There’s a post by Ta-Nehisi Coates at The Atlantic that I think deserves more attention than it will probably receive. I find it troubling and largely true. The post is part of an ongoing dialogue between Mr. Coates and Jonathan Chaits on the prevailing progressive view of the pathologies that afflict the black community, epitomized in the president’s “My Brothers Keeper” initiative. The core of Mr. Coates’s argument is that none of the so-called pathologies to which people point arose in a vacuum:
And we do not find an era free of white supremacy in our times either, when the rising number of arrests for marijuana are mostly borne by African-Americans; when segregation drives a foreclosure crisis that helped expand the wealth gap; when big banks busy themselves baiting black people with “wealth-building seminars” and instead offering “ghetto loans” for “mud people”; when studies find that black low-wage applicants with no criminal record “fared no better than a white applicant just released from prison”; when, even after controlling for neighborhoods and crime rates, my son finds himself more likely to be stopped and frisked. Chait’s theory of independent black cultural pathologies sounds reasonable. But it can’t actually be demonstrated in the American record, and thus has no applicability.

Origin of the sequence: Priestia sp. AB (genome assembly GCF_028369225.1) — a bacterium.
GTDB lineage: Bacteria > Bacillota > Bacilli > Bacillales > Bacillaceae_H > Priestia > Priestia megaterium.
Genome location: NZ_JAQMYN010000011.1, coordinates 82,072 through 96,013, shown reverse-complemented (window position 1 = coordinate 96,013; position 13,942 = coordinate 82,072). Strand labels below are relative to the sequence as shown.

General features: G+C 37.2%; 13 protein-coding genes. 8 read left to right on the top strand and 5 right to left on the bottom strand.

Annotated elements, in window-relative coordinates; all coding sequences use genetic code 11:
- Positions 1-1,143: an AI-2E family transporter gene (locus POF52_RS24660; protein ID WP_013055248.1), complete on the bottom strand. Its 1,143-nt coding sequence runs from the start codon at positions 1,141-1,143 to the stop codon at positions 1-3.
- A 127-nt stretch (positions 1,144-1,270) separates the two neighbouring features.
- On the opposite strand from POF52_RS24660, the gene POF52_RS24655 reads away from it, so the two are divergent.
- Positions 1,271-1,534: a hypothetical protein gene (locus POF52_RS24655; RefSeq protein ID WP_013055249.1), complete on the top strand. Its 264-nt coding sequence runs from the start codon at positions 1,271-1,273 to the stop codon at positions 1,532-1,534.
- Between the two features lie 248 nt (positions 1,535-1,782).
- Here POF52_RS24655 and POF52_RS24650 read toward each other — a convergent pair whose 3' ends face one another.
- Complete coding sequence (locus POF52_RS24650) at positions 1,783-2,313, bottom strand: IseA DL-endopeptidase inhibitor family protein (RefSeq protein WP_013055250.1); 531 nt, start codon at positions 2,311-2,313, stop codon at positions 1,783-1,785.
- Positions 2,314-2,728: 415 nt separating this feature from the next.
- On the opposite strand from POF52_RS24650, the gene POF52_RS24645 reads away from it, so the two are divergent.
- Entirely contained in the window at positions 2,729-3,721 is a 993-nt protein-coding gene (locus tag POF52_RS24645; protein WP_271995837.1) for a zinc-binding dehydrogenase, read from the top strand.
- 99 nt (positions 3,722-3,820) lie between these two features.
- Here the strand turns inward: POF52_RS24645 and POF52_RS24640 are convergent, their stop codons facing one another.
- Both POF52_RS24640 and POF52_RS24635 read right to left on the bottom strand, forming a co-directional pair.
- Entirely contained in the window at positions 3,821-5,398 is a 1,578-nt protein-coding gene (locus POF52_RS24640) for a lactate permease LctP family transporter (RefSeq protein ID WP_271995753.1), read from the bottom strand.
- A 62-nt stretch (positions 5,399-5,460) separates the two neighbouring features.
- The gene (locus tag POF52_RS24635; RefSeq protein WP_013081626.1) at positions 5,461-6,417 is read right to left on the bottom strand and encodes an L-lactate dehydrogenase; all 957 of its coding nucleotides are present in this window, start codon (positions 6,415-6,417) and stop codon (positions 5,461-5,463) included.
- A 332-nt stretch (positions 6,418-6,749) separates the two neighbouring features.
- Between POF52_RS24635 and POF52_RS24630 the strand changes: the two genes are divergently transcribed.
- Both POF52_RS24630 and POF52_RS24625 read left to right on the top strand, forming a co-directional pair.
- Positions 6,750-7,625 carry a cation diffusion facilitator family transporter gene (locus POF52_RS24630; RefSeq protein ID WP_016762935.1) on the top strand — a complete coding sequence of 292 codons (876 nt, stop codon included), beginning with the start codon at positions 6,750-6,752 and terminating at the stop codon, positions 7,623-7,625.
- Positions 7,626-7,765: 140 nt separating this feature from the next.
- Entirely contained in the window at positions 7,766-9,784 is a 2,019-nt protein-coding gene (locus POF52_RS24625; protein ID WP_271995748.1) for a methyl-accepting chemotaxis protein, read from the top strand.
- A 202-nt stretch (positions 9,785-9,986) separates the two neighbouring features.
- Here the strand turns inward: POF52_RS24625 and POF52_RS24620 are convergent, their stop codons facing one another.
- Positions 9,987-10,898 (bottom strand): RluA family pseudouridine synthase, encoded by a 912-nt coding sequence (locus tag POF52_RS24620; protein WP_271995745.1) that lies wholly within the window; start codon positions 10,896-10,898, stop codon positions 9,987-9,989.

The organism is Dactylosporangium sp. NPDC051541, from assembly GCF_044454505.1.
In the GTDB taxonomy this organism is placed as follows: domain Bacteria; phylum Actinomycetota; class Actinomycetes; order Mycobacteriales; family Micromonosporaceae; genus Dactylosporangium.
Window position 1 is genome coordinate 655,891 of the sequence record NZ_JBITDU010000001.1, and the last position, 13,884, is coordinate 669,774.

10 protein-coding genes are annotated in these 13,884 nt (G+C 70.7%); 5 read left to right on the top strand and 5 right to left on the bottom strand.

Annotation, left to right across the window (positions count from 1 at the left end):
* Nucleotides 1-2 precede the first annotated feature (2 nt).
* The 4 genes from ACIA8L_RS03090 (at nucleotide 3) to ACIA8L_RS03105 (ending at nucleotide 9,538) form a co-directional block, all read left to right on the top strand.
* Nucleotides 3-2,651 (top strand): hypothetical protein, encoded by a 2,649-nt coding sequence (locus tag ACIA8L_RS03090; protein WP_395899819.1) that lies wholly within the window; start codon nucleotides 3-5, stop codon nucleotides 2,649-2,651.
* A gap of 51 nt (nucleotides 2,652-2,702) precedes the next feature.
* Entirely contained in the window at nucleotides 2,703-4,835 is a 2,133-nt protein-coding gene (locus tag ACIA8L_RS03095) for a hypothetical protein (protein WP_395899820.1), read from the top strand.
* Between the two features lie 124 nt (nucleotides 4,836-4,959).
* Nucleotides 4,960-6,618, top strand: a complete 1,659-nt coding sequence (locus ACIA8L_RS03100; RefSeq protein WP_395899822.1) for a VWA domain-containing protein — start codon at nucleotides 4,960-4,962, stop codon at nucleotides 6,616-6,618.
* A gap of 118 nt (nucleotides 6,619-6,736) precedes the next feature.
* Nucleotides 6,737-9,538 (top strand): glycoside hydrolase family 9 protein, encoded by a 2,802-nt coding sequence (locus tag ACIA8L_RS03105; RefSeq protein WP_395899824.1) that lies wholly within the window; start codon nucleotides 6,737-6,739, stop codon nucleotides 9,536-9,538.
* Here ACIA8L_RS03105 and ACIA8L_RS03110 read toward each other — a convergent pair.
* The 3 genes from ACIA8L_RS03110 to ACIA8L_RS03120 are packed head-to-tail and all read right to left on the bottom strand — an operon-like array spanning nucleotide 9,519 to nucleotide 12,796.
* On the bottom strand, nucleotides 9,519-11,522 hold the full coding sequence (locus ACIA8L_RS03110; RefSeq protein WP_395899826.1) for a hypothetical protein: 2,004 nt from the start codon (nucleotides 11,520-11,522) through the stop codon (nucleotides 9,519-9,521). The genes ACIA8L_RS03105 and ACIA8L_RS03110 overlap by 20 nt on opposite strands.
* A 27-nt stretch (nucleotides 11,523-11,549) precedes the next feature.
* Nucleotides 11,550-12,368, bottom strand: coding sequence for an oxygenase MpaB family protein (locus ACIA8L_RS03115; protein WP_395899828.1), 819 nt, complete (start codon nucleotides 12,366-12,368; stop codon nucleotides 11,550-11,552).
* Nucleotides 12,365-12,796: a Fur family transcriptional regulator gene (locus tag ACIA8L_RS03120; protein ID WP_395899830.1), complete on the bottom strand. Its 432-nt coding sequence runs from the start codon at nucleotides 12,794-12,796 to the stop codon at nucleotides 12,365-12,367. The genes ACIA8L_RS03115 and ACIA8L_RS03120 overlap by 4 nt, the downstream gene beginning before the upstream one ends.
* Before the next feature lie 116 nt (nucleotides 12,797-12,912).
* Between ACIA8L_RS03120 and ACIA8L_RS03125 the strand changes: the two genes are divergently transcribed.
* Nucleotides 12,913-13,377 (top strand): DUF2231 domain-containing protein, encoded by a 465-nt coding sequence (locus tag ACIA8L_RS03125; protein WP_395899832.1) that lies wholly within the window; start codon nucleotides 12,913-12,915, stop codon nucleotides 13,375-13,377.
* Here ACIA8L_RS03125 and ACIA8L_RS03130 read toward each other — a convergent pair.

I think that’s just the tip of the iceberg. IMO AFDC destroyed the black family in ways that slavery never could. Oppression evokes resistance in a way that responding to incentives does not. Without taking a breath, I could probably produce a dozen different ways that anti-black racism is operative today, not just in the form of overt racism but in the actions of the very nicest people.
That’s not to say that I don’t think there are actual cultural problems in the black community. I do agree with Mr. Coates that these problems didn’t arise in a vacuum and the context needs to considered as well as the consequences. It isn’t simply poverty—there are distinctive problems in the black community that aren’t factors among other ethnic or racial communities that are equally poor.
Perhaps we can start some discussion on this subject. What do you think of Mr. Coates’s post? We don’t have a time machine. How do we solve these problems on a day-forward basis?